The Rise and Fall (and Rise Again!) of Gemma Kahng April 19 2022

Sometimes fashion is about what’s new and hot, and sometimes it’s about the underdog. Sometimes it’s about the seasoned designer, sometimes it’s about the newcomer, and sometimes—like today’s profile—it’s about the comeback kid.

Gemma Kahng was born and raised in South Korea. Growing up, her mother made all of the clothing for Kahng and her sister.  Kahng’s father was a mechanical engineering professor who was invited to teach at a school in Michigan when Kahng was 14—the whole family moved to the US, despite the fact that Kahng and her sister didn’t speak any English.  It was at school—when art class became easier because she didn’t have to speak—that Kahng discovered her creativity.  After graduation, she attended the Art Institute of Chicago where she decided in her second year that she wanted a career in fashion.

Rice and Beans vintage Gemma Kahng wool boucle jacket with Gripoix buttons.

After graduating from the Art Institute, Kahng moved to New York City and got a job working for Cathy Hardwick designing modern sportswear—she stayed there for 4 years and then did some freelance work before deciding to launch her own label in 1989. She had created the collection (which debuted at the Art Institute of Chicago that same year) with the $35,000 her parents had given to her as a down payment on an apartment. It turned out to be a worthy investment of the money since 30 retailers picked up her line from that debut.  To keep up with the demand of these retailers, Kahng turned her sister’s Salt Lake City’s home basement into a workroom.  Her designs largely featured bold jackets and suiting, while paying homage to her Asian roots.  Two years later, she had become successful enough that not only did she have four people on staff, but she was able to move her business to Seventh Avenue in New York City.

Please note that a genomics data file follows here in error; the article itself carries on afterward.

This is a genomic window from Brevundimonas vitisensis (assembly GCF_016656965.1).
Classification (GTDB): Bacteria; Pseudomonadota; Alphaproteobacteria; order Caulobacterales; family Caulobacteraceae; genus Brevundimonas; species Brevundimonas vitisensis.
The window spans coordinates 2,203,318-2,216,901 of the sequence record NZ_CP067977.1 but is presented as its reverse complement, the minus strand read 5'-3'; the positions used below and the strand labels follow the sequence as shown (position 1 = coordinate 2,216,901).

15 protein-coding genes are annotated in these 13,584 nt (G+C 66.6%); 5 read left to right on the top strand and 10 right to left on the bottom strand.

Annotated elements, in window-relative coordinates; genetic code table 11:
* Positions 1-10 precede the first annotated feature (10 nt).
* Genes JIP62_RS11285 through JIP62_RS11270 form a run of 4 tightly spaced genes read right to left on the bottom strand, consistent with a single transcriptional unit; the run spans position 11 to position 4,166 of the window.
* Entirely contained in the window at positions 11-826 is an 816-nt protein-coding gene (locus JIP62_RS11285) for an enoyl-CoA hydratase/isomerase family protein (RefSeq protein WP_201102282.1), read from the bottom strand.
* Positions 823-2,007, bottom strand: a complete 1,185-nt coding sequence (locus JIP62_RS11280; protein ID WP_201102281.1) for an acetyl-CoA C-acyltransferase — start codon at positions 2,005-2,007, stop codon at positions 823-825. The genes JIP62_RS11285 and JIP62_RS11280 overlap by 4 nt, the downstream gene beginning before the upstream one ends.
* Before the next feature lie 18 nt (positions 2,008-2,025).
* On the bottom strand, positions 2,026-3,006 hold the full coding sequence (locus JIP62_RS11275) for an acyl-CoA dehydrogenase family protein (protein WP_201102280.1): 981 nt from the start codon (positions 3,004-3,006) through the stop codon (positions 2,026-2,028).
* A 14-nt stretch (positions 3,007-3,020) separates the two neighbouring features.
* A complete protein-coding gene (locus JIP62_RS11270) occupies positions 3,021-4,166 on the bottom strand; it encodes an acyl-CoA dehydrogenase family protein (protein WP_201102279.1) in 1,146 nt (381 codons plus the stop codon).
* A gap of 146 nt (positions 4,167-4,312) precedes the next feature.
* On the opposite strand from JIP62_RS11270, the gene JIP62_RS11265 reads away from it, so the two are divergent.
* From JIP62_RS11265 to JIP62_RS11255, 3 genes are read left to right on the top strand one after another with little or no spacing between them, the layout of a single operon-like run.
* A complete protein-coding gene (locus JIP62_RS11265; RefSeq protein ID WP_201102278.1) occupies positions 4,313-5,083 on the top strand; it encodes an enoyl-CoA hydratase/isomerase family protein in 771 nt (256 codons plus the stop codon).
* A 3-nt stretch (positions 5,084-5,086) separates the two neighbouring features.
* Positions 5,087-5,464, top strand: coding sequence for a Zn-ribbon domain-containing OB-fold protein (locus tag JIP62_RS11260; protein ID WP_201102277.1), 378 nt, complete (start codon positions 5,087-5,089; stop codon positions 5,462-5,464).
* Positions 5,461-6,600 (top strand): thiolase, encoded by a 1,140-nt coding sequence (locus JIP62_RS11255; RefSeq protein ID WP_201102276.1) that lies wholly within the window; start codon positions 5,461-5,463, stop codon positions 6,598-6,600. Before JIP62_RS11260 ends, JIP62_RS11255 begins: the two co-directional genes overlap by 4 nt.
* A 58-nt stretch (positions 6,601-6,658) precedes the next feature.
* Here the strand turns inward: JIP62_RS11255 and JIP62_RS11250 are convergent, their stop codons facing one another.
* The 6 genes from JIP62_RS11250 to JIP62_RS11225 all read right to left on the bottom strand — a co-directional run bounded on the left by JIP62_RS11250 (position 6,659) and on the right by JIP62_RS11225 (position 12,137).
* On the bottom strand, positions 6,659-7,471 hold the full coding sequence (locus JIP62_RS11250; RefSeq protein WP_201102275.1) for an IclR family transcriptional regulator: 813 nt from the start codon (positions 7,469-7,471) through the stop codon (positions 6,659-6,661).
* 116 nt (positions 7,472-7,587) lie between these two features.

Sharon Stone (in Gemma Kahng) in Vogue, 1992. Image courtesy of

Throughout the 90s Kahng’s clothing was featured in many magazines, was worn by the likes of Sharon Stone and Madonna, and stocked the shelves at many of the big department stores—Neiman Marcus, Bergdorf Goodman, Bloomingdale’s.  Although it was apparent Kahng had talent enough for the designing aspect of the business, she didn’t have a business manager and was unsure about the practical side of running a business.  By the end of the decade, the business began to fail—according to Kahng herself, the business started to break down because at that point she was acting as the company’s financial advisor and found that it restricted her creativity.  From there, the brand really began to spiral down, and soon there were no substantial orders coming in from large retailers any longer.

Gemma Kahng in Vogue, 1991. Image courtesy of

In 2000, Kahng left her Seventh Avenue workshop and leased a tiny space in a costume shop in the city. In 2011 she was featured on the show “All on the Line,” which saw Elle’s creative director Joe Zee counseling new and failing designers struggling to make their brand work.  This exposure served to slowly revitalize the brand.  With the support of Zee, Kahng began to incorporate as many of the old fabrics from her line’s heyday into her new designs.  Her lines since this revitalization have featured more of a feminine, chic aesthetic, mixing texture and layers.

Gemma Kahng 2013 design. Image courtesy of

Although Gemma Kahng has seen her share of highs and lows throughout her career, to her it really is all about the fashion. “I love everything about fashion—from sketching to sewing,” Kahng told Elle in 2011.  “I have cuts on my fingers like a ballerina who has blisters on her toes.  When a woman wears my designs and loves them, it makes everything worth it for me.”

Written by Heather Cox for Rice and Beans Vintage.